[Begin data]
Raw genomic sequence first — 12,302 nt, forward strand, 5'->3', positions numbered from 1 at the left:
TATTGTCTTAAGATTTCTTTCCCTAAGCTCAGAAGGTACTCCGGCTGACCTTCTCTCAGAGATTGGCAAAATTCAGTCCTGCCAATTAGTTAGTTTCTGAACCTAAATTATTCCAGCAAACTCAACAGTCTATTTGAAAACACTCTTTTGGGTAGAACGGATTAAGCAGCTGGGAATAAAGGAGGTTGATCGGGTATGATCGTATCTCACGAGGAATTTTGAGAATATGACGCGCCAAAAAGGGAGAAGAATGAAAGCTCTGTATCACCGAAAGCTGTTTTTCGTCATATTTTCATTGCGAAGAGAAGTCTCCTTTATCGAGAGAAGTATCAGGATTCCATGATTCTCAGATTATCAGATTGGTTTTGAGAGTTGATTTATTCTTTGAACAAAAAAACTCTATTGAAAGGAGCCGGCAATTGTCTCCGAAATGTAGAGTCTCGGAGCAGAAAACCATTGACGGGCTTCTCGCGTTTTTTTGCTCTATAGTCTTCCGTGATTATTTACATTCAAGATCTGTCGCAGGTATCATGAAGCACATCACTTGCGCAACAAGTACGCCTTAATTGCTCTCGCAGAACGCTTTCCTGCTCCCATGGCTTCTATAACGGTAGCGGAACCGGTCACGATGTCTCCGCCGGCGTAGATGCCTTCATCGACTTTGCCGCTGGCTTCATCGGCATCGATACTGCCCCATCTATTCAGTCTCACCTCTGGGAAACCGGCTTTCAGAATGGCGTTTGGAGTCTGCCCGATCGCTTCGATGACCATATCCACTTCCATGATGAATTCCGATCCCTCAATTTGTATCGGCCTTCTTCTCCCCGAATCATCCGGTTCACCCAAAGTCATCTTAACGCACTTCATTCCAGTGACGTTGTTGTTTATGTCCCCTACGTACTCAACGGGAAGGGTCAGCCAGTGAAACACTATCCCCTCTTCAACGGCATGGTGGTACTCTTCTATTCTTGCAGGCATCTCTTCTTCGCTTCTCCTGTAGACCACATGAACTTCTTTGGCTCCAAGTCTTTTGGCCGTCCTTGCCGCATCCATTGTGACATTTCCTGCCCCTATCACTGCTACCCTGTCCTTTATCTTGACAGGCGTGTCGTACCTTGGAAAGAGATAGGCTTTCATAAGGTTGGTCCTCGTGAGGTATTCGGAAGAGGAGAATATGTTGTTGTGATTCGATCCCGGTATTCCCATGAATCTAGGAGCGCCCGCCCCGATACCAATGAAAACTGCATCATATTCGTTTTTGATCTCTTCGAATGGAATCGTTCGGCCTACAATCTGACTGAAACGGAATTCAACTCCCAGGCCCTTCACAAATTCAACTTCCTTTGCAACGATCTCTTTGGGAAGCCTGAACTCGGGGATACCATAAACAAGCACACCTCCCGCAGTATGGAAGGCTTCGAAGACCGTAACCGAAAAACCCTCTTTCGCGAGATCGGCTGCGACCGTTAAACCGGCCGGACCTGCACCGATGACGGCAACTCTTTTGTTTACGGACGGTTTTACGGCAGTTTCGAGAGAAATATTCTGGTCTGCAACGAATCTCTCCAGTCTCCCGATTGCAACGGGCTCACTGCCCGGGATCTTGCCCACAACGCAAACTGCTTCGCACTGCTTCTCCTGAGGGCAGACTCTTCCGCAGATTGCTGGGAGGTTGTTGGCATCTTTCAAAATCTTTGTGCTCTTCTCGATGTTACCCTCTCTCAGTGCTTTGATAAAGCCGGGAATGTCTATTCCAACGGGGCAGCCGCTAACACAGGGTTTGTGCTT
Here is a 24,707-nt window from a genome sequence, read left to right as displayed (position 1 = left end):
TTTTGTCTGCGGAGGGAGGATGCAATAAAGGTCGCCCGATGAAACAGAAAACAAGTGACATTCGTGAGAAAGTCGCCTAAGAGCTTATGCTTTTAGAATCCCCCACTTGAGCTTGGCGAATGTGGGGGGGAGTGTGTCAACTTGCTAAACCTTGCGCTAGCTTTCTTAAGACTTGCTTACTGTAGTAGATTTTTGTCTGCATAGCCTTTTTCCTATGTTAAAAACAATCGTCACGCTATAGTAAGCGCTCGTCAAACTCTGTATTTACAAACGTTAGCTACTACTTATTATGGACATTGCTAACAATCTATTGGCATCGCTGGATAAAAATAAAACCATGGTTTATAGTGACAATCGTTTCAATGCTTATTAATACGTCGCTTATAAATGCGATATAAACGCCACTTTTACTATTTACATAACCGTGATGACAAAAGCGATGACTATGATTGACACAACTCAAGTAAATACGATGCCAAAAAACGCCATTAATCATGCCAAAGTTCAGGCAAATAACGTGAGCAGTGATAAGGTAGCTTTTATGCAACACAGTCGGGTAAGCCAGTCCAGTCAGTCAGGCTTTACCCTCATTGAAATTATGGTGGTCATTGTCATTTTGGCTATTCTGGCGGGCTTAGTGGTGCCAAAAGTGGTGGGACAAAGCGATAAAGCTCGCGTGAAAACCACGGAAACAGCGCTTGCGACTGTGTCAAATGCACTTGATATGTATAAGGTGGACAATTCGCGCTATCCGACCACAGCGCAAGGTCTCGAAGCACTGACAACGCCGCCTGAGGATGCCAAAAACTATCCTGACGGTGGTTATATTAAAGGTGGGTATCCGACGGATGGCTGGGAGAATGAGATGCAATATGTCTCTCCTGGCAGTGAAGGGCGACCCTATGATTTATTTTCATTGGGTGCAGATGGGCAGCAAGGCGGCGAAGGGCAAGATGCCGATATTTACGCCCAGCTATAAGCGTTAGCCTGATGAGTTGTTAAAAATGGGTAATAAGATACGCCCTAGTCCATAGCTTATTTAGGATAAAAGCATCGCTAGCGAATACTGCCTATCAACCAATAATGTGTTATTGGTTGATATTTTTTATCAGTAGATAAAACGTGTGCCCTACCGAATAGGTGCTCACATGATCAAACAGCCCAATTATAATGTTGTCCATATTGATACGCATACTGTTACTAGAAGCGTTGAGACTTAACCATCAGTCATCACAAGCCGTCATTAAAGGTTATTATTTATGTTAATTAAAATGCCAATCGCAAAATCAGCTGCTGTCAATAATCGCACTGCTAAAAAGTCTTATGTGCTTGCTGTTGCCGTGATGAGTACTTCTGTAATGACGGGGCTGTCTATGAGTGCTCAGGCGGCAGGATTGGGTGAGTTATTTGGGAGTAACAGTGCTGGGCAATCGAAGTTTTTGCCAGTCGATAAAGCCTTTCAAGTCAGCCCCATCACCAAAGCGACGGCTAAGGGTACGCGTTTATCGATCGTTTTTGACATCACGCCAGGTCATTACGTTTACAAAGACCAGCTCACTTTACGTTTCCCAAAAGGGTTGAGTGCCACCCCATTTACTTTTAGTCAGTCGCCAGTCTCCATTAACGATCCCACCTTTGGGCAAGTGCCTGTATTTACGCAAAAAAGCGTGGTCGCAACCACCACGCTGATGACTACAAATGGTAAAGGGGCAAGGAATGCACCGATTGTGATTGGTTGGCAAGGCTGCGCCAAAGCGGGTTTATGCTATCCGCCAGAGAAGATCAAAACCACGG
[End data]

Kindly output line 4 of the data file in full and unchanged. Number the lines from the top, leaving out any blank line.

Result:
TTTTGTCTGCGGAGGGAGGATGCAATAAAGGTCGCCCGATGAAACAGAAAACAAGTGACATTCGTGAGAAAGTCGCCTAAGAGCTTATGCTTTTAGAATCCCCCACTTGAGCTTGGCGAATGTGGGGGGGAGTGTGTCAACTTGCTAAACCTTGCGCTAGCTTTCTTAAGACTTGCTTACTGTAGTAGATTTTTGTCTGCATAGCCTTTTTCCTATGTTAAAAACAATCGTCACGCTATAGTAAGCGCTCGTCAAACTCTGTATTTACAAACGTTAGCTACTACTTATTATGGACATTGCTAACAATCTATTGGCATCGCTGGATAAAAATAAAACCATGGTTTATAGTGACAATCGTTTCAATGCTTATTAATACGTCGCTTATAAATGCGATATAAACGCCACTTTTACTATTTACATAACCGTGATGACAAAAGCGATGACTATGATTGACACAACTCAAGTAAATACGATGCCAAAAAACGCCATTAATCATGCCAAAGTTCAGGCAAATAACGTGAGCAGTGATAAGGTAGCTTTTATGCAACACAGTCGGGTAAGCCAGTCCAGTCAGTCAGGCTTTACCCTCATTGAAATTATGGTGGTCATTGTCATTTTGGCTATTCTGGCGGGCTTAGTGGTGCCAAAAGTGGTGGGACAAAGCGATAAAGCTCGCGTGAAAACCACGGAAACAGCGCTTGCGACTGTGTCAAATGCACTTGATATGTATAAGGTGGACAATTCGCGCTATCCGACCACAGCGCAAGGTCTCGAAGCACTGACAACGCCGCCTGAGGATGCCAAAAACTATCCTGACGGTGGTTATATTAAAGGTGGGTATCCGACGGATGGCTGGGAGAATGAGATGCAATATGTCTCTCCTGGCAGTGAAGGGCGACCCTATGATTTATTTTCATTGGGTGCAGATGGGCAGCAAGGCGGCGAAGGGCAAGATGCCGATATTTACGCCCAGCTATAAGCGTTAGCCTGATGAGTTGTTAAAAATGGGTAATAAGATACGCCCTAGTCCATAGCTTATTTAGGATAAAAGCATCGCTAGCGAATACTGCCTATCAACCAATAATGTGTTATTGGTTGATATTTTTTATCAGTAGATAAAACGTGTGCCCTACCGAATAGGTGCTCACATGATCAAACAGCCCAATTATAATGTTGTCCATATTGATACGCATACTGTTACTAGAAGCGTTGAGACTTAACCATCAGTCATCACAAGCCGTCATTAAAGGTTATTATTTATGTTAATTAAAATGCCAATCGCAAAATCAGCTGCTGTCAATAATCGCACTGCTAAAAAGTCTTATGTGCTTGCTGTTGCCGTGATGAGTACTTCTGTAATGACGGGGCTGTCTATGAGTGCTCAGGCGGCAGGATTGGGTGAGTTATTTGGGAGTAACAGTGCTGGGCAATCGAAGTTTTTGCCAGTCGATAAAGCCTTTCAAGTCAGCCCCATCACCAAAGCGACGGCTAAGGGTACGCGTTTATCGATCGTTTTTGACATCACGCCAGGTCATTACGTTTACAAAGACCAGCTCACTTTACGTTTCCCAAAAGGGTTGAGTGCCACCCCATTTACTTTTAGTCAGTCGCCAGTCTCCATTAACGATCCCACCTTTGGGCAAGTGCCTGTATTTACGCAAAAAAGCGTGGTCGCAACCACCACGCTGATGACTACAAATGGTAAAGGGGCAAGGAATGCACCGATTGTGATTGGTTGGCAAGGCTGCGCCAAAGCGGGTTTATGCTATCCGCCAGAGAAGATCAAAACCACGG